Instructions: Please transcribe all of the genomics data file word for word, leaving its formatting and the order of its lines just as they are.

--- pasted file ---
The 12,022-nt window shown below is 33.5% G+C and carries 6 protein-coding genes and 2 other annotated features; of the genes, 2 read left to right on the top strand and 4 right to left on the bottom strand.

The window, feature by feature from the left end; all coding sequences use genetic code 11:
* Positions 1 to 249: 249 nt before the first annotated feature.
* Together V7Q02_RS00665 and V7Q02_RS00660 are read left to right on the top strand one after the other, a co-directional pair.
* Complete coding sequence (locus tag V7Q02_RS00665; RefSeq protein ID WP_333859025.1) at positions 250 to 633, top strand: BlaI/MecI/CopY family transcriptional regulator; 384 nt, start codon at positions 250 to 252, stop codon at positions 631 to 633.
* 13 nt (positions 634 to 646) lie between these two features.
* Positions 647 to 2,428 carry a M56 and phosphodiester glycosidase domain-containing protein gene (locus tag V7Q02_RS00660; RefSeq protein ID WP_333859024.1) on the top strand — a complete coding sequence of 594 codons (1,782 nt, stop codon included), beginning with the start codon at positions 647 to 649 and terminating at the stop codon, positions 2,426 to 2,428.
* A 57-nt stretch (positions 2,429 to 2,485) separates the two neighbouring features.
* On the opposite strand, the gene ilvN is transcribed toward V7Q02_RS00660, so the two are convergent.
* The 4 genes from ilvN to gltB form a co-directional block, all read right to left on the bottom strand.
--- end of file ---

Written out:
The 12,022-nt window shown below is 33.5% G+C and carries 6 protein-coding genes and 2 other annotated features; of the genes, 2 read left to right on the top strand and 4 right to left on the bottom strand.

The window, feature by feature from the left end; all coding sequences use genetic code 11:
* Positions 1 to 249: 249 nt before the first annotated feature.
* Together V7Q02_RS00665 and V7Q02_RS00660 are read left to right on the top strand one after the other, a co-directional pair.
* Complete coding sequence (locus tag V7Q02_RS00665; RefSeq protein ID WP_333859025.1) at positions 250 to 633, top strand: BlaI/MecI/CopY family transcriptional regulator; 384 nt, start codon at positions 250 to 252, stop codon at positions 631 to 633.
* 13 nt (positions 634 to 646) lie between these two features.
* Positions 647 to 2,428 carry a M56 and phosphodiester glycosidase domain-containing protein gene (locus tag V7Q02_RS00660; RefSeq protein ID WP_333859024.1) on the top strand — a complete coding sequence of 594 codons (1,782 nt, stop codon included), beginning with the start codon at positions 647 to 649 and terminating at the stop codon, positions 2,426 to 2,428.
* A 57-nt stretch (positions 2,429 to 2,485) separates the two neighbouring features.
* On the opposite strand, the gene ilvN is transcribed toward V7Q02_RS00660, so the two are convergent.
* The 4 genes from ilvN to gltB form a co-directional block, all read right to left on the bottom strand.